Oh no he didn’t!  Ajit can verbally abuse her, choke her, shake her, and shove her down into the river two times, but what sets her over the edge is that he doesn’t understand that she did not betray him, and that she loves him!  He pushed her over the edge in so many ways, and now look at the face of a woman scorned! DEKH! LOOK AT IT!

Jabbar Singh cointinues with his dacoitery and kidnaps Anju to lure Ajit into his evil den, where he proceeds to tie them up for torture.  Any chance I get to screen cap a scene with the word enmity in it I do, so here:

NOW here is the scene and song that compelled me to see this film in the first place: Maar Diya Jaaye Ya Chhod Diya Jaaye, Bol Tere Saath Kya Sulook Kiya JaayeRaj and Pablo, the charming and lovely radio hosts of BBC Asian Network’s Love Bollywood,  posted this video from the film on their Facebook page. It starts off with Dharmendra tied to a pole getting slapped in the face, and that was only the beginning of this outlandish number, featuring him, Laxmi Chayya and Asha Parekh.

Spoiler moral message ending alert! In the end the lesson is learned: The village must take responsibility to self govern and not rely so heavily on the government, meaning it’s a joint effort, but this effort must first begins at the grassroots level.  As it’s said it takes a village to raise a child, and in this movie, it takes a village to eliminate a dacoit. So now that title makes more sense: Mera Gaon Mera Desh = My Village My Country.

EXTRA CREDIT:  Here’s why Mera Gaon Mera Desh can be called Sholay Lite

Since Asha freaks out so beautifully, I shall end on this note:

Check out all the other groovy 70’s week posts HERE and HERE.

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Dosto, I recently watched Namak Haaram (1973). Fabulous! Here are the basics:

Namak Haraam (Devanagari: नमक हराम, Nastaliq: نمک ہرام, is a 1973 Indian Hindi film directed by Hrishikesh Mukherjee. The music is by R.D. Burman and the lyrics by Anand Bakshi. The film stars Rajesh Khanna and Amitabh Bachchan. The film also stars Rekha, Asrani, Raza Murad, A.K. Hangal, Simi Garewal and Om Shivpuri . The film focused on two friends ( Rajesh and Amitabh) and how Rajesh tries to infiltrate the trade union of his friends. (wikipedia)

For a more coherent and substantial review of the film, check out rediff.com and Memsaab Story. I will of course deal with the superficial. I like to eat the frosting more than the cake, so first feast your eyes on this screen capture of our beloved Amitabh from the film which should be titled state of the art:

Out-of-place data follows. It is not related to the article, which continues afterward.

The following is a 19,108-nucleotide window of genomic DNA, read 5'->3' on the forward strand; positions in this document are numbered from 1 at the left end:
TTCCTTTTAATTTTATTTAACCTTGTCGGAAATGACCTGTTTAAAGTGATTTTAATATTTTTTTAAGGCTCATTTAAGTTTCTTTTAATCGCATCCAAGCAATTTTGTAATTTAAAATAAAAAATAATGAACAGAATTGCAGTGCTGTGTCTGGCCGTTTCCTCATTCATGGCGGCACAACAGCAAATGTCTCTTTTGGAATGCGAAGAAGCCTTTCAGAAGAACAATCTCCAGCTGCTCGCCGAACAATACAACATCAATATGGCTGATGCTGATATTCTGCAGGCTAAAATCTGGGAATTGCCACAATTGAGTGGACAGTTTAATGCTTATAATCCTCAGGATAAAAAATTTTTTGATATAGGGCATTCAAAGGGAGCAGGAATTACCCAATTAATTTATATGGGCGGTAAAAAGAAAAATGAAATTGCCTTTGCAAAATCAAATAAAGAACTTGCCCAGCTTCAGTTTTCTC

All starts out well with rich Vikram (Amit-ji) and super BFF, Somu (Rajesh Khanna) hanging around, wearing matching outfits, living the good life. They visit hot nautch girls and drink whiskey. Looking at Jayshree T. here it’s understandable why these guys would like to just hang out and be entertained.

But people in town talk, (haters!) and they are starting to call Somu Vikram’s spoon. Say What? I had never heard this phrase before, and I love when something like this comes up in a movie. I start to wonder is it: a.) a term I’ve just never heard of in English?; b.) Is this a British English term?; c.) Is this a Hindi figure of speech translated directly into English? Whatever it is I LOVE it. I ain’t nobody’s spoon! I take that being someone’s spoon means to be their flunkie, stooge, yes man, or dare I say, as used in the streets, their bitch? Anyway, the point seems to be that a spoon blindly follows someone who has more perceived power than the spoon does. Hindi speakers, please, I welcome your corrections to my interpretation of the term spoon if I’ve got it wrong. Somu’s sister tells him about what people are saying and he sets her straight!

Oh snap! Oh no he didn’t say that! So fast forward, Vicky has to go manage his father’s factory and his spoon, I mean Somu, tags along. They cook up a plan that Somu will infiltrate the factory, first posing as a worker and then eventually working his way up to, you’d never guess, a union organizer. Tricky! Somu eventually understands the struggle of the factory workers.

I adore seeing Johnnie Walker in these Bollywood films, and here it is, the extra fancy black label used to symbolize the good life, and its potential for arrogance. Somu tries to tell Vicky that it’s useful to try and call the low caste workers by their names: